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CITE23: AI Tools Raise New Legal Questions for K-12

Some legal questions around generative AI in schools have yet to be resolved, but in general, schools must vet their vendor contracts carefully and get parental permission for students to use the technology.

Robot hand banging a digital gavel
SACRAMENTO — Get consent. Never enter personal identifiable information. Know the latest terms and conditions of software tools. Get consent. Train staff and students. Get consent. And just in case it wasn't clear: Get consent.

Education lawyer Gretchen Shipley had more ground to cover and questions to answer than she had time for on Tuesday, giving a 50-minute talk on the legal implications of generative AI (GenAI) for education to a room full of school technologists at the annual California IT in Education Conference in Sacramento. But for all the looming questions in these unregulated Wild West days of GenAI, she did not think it was too soon to say safety reviews of school technology tools, regular vetting of terms and conditions, and certainly student and parent consent agreements are essential places to start.

To illustrate legal problems posed by emerging AI tools, Shipley took an example from her own professional experience: note-taking apps.

“In two or three weeks’ time, it has exploded. I can’t believe how cool and efficient it is. However, my conversations with you all are protected by attorney-client privilege,” she said of a hypothetical scenario in which her education law firm, Fagen Friedman & Fulfrost, might represent attendees. “And when you turn on [an audio recording], there are pop-ups, so I notice and I say, ‘Hey, this is actually a confidential conversation, I don’t think we can have Zoom recording it without [permission].’ The person who holds that privilege is the school district, but then, are you the person to waive that privilege? I don’t know. It’s a little dicey … Yes, the note-taking apps are cool, but notify the person. Get their consent.”

Shipley said a wide range of technology tools now being adopted by schools have privacy implications, from license plate readers to security systems with facial recognition, but she believes the biggest emerging shift involves parental consent for open AI tools. She said legal exceptions in the Family Educational Rights and Privacy Act (FERPA) allow teachers to use educational software without parental permission as long as it has a legitimate educational interest and limits the resharing of information. However, GenAI tools may exceed these exceptions, particularly for students under 13, depending on whether the tools are from an open or closed environment and where their data goes.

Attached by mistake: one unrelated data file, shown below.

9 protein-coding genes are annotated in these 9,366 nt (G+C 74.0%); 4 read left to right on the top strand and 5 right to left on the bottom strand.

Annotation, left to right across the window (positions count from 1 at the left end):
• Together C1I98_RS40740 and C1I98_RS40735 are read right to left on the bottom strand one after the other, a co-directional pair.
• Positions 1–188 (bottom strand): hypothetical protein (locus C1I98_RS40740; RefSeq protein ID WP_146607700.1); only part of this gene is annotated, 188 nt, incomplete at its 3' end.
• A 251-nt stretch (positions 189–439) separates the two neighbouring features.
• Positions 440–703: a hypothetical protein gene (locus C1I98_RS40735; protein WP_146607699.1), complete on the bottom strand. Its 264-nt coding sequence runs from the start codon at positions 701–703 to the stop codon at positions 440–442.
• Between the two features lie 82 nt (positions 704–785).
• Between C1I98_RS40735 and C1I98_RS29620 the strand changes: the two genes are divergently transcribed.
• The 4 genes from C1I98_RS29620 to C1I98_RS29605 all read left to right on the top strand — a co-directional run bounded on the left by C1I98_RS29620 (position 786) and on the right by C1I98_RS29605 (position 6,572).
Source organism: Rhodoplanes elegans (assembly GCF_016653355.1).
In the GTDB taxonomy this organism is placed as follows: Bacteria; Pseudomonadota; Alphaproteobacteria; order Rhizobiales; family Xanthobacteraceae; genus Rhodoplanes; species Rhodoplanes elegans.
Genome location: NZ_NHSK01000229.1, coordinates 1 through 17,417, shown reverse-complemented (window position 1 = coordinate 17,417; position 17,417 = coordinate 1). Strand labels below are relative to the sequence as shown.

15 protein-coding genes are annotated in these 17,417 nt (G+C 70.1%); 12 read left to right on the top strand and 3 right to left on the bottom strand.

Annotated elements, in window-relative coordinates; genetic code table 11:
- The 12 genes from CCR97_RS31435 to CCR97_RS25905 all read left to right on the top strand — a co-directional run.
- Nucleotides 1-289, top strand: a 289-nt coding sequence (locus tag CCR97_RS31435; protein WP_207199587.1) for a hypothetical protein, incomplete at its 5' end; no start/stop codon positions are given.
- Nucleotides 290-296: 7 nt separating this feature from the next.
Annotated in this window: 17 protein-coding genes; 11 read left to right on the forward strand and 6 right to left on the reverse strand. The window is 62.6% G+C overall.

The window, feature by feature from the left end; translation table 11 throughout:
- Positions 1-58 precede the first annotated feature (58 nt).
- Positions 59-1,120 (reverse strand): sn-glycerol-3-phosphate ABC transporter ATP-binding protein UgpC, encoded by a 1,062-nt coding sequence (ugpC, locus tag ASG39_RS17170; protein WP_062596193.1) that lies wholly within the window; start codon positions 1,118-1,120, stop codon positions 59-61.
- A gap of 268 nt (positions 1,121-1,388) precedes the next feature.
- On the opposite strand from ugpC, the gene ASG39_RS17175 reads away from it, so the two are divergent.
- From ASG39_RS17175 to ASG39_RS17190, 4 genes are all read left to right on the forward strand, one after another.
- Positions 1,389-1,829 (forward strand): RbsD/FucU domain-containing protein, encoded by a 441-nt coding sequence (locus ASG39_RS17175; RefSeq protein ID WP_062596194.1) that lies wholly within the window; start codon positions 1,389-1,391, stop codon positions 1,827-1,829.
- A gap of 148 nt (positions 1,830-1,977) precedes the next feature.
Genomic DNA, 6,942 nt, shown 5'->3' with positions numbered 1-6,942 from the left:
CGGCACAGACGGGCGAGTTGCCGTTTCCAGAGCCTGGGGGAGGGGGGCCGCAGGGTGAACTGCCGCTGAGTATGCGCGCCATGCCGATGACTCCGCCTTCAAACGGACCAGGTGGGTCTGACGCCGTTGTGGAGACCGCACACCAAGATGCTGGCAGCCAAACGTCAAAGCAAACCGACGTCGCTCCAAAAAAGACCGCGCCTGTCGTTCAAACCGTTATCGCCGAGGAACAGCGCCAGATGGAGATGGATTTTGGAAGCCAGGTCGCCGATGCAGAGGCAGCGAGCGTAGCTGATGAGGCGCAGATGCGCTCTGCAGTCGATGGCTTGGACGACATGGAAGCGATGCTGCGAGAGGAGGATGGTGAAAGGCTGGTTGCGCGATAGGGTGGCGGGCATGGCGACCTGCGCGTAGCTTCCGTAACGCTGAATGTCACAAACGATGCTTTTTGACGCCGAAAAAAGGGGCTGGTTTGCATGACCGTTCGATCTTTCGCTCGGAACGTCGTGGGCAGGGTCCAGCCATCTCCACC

Shipley used the example of the state of California piloting, through a handful of districts, an emotionally intelligent chatbot that high schoolers could access on their phones. Who is on the receiving end of personal messages sent by students? Who is responsible if a student sends messages about self-harm? Who is liable for how the chatbot responds? It is a district’s responsibility to sort out these questions before exposing students and families to such tools.

“The district’s responsibility will come into play if the district made it available to them or made it a requirement … If the school assignment was ‘Use ChatGPT’ and it’s a room of fifth graders, that’s a problem. And even if they’re over 13, you still can’t require it, but you can say, ‘Well, it has a pop-up where it makes you consent … So do that, students,’” Shipley said. “I do think that if they’re using it on their own for their homework and the district is not requiring it, that is [legally OK] for the district, but I think public perception is, ‘You made this tool available to our students, but it turns out it completely violates their privacy.’ You’re going to get not just one parent coming after you, but more like a class action, which will be costly.”

Shipley said the same applies with safety and security systems that use license plate readers or facial recognition, which are legal in California but may cause public blowback, forcing a district to back out of a contract early and costing it a ton of money.

She added that the particular need for parental consent with GenAI means districts can’t allow vendors to sneak GenAI into existing tools through a software update unannounced, or without revisiting and possibly renegotiating terms and conditions with the district.

She summarized best practices for districts using AI tools in four points:

  • Have a system in place to vet terms and conditions of technology tools.
  • Ensure the district will be notified if a vendor updates its terms and conditions, and know whether new conditions will trigger parental consent requirements.
  • Train staff and students not to enter any personal identifiable information into a GenAI tool.
  • Determine whether the software monitors or responds to threats of harm, to self or others, and consider adding a provision in the contract limiting district liability and specifying procedures for response.

Shipley added that districts should also have clear expectations for staff members who want to introduce AI tools to their class or school.

“[P]arental consent will never have 100 percent participation, and it will be administratively challenging,” she said. “Hopefully there will be legislation that will clean this up and put more parameters on our software companies to help us navigate this, but I think right now, that’s the most protective step for your school districts.”
Andrew Westrope is managing editor of the Center for Digital Education. Before that, he was a staff writer for Government Technology, and previously was a reporter and editor at community newspapers. He has a bachelor’s degree in physiology from Michigan State University and lives in Northern California.